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Amer Seifeddine
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Hi Folks,

I am wondering what would be the best practice for below scenario in java:
we have a shared object for accessing cache but rarely updated based on users action.. I know that usually, we have to synchronize both, get and set, methods.. However, this way we oblige other threads to wait to get the cache at the same time .. In other words, I m looking for a way to share get method with all threads and block it when we modify it.. then, notify all threads to continue once set method is completed.

Thanks!
 
Nicholas Jordan
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One thing to look at for sure is the advice given in http://www.coderanch.com/t/233420/threads/java/Thread-Design to consider the Executor class. I can go read it if you want and provide my opinon, often these library designs offer proven track record.

Since changes to the pool of available response objects ( on the business app end ) are thread managed by the business app ( per post in performance ) we can examine letting all the sync() be done by the business app. Look at the docs for java.util.Collections so that I am not doing your work for you. There is a subtle timing condition that shows up in a well studied problem called "double checked singleton locking" that can be approached by individual record locking. It is emerging that what you are trying to accomplish is the dispatching of the request object to the business application. Maps key an object by design. Making one static Map that is accessed by a synchronized method ( static synchronized in the Map object, not the request instances ) is likely not a bottle neck if all that need be done is session key managment.

{ message edit: look at Package java.util.concurrent }
[ May 01, 2008: Message edited by: Nicholas Jordan ]
 
Jim Yingst
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Amer: if you're relying on synchronization at all, you will need to synchronize both getters and setters in order for the synchronization to be effective. Even if sets are comparatively rare. However there may be other options. If your cache works like a Map (using a key), then you might use a ConcurrentHashMap. This can be more efficient than a synchronized HashMap, with slightly different guarantees (e.g. if you need to iterate through the Map while items are being added). Read the API for this class carefully to see if it meets your needs.
 
Nicholas Jordan
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Jim, one thing I wanted to get to is trying to think of ( for the poster ) a stochastic search paradigm to get away from a hard and fast seqential search for .nextAvaliable() that always starts at the same place. ( It may be that this is not necessary and has been explored in the dot concurrent packages - just thinking )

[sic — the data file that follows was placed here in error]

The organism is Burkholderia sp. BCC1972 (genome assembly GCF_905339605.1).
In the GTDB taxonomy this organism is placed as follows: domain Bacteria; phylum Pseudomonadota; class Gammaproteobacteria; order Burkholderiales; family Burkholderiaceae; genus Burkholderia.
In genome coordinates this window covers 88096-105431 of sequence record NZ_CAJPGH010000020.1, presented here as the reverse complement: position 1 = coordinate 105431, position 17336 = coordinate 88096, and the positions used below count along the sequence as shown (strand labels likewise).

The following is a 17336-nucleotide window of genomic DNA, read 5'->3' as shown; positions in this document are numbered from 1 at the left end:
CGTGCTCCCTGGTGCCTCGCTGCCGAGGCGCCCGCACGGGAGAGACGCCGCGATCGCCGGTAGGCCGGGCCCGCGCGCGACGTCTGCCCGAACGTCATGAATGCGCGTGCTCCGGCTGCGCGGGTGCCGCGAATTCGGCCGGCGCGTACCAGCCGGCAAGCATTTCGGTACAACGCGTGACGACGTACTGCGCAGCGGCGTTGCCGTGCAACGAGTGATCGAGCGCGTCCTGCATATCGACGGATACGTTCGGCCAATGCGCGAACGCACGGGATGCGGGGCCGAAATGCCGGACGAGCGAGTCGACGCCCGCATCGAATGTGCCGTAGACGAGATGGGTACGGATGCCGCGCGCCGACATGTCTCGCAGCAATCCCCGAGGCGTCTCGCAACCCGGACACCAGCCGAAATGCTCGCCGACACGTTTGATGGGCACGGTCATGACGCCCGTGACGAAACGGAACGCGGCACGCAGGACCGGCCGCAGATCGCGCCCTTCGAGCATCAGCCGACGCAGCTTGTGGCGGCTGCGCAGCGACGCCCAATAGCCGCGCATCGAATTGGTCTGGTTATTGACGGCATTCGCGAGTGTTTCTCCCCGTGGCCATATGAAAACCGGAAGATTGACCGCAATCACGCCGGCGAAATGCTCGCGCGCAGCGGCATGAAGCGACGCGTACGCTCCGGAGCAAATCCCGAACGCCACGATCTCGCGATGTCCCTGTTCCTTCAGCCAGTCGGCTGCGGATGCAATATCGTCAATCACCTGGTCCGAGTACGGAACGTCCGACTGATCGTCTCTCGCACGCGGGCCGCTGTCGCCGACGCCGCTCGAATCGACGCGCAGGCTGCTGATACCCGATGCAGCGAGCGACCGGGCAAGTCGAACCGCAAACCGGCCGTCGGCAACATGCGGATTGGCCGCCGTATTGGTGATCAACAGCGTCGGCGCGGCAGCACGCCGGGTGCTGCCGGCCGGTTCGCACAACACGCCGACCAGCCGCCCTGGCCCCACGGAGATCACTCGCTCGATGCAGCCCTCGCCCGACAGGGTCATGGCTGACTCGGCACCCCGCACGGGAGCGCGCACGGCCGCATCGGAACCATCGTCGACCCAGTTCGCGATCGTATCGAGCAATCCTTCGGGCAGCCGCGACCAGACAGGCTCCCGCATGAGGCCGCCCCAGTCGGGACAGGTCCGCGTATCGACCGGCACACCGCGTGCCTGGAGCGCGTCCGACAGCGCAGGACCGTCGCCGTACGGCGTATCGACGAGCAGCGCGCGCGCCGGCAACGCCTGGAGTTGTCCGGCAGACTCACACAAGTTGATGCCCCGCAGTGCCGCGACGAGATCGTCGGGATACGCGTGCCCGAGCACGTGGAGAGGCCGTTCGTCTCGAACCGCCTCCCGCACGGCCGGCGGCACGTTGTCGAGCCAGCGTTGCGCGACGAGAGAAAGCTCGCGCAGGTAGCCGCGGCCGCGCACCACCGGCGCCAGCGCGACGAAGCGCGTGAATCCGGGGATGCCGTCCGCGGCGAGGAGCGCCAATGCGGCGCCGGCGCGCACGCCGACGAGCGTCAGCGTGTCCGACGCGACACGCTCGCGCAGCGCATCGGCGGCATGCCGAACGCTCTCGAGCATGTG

Also, I had in mind to suggest static synchronized acessor(boolean get); as the calling method for the Map.

{ message edit: Apparently the Bear has already done a lot of work on the issue the original poster is considering: JavaRanch Journal - Scriptless JSP Pages: The Power of the Map }
[ May 01, 2008: Message edited by: Nicholas Jordan ]
 
Amer Seifeddine
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Jim. This seems to be very close to what I am looking for. Thank you.
Do you know of a way to add concurrency to existing maps built by myself? Like, I made my own maps and hash it according to my needs.. they so not extend any of util classes but I need to add this feature to them.. do i need to implement an interface or rebuild it from scratch (or use existing standard ones for sure )?
 
Nicholas Jordan
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Originally posted by amer seif el dine:
(...snip...)Do you know of a way to add concurrency to existing maps built by myself? Like, I made my own maps and hash it according to my needs.. they so not extend any of util classes but I need to add this feature to them..


See if you can subclass an existing dot concurrency class.



Implement an interface, or sublcass one in concurrency that already does. Look at it's implementation.

Jim likely has his own answer, this is just to provide addtional views for consideration.
 
Henry Wong
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Originally posted by amer seif el dine:
Jim. This seems to be very close to what I am looking for. Thank you.
Do you know of a way to add concurrency to existing maps built by myself? Like, I made my own maps and hash it according to my needs.. they so not extend any of util classes but I need to add this feature to them.. do i need to implement an interface or rebuild it from scratch (or use existing standard ones for sure )?


The concurrent hashmap relies on data segmentation in order to allow writes to be done in parallel. And relies on reader writer locks to allow reads to be futher done in parallel.

Obviously, adding segmentation to your hashmap may require major refactoring, but it shouldn't be too hard to change your synchronizations to use the java util concurrent reader writer locks. Just have the get grab a reader lock, and the set grab a writer lock.

Henry
 
Jim Yingst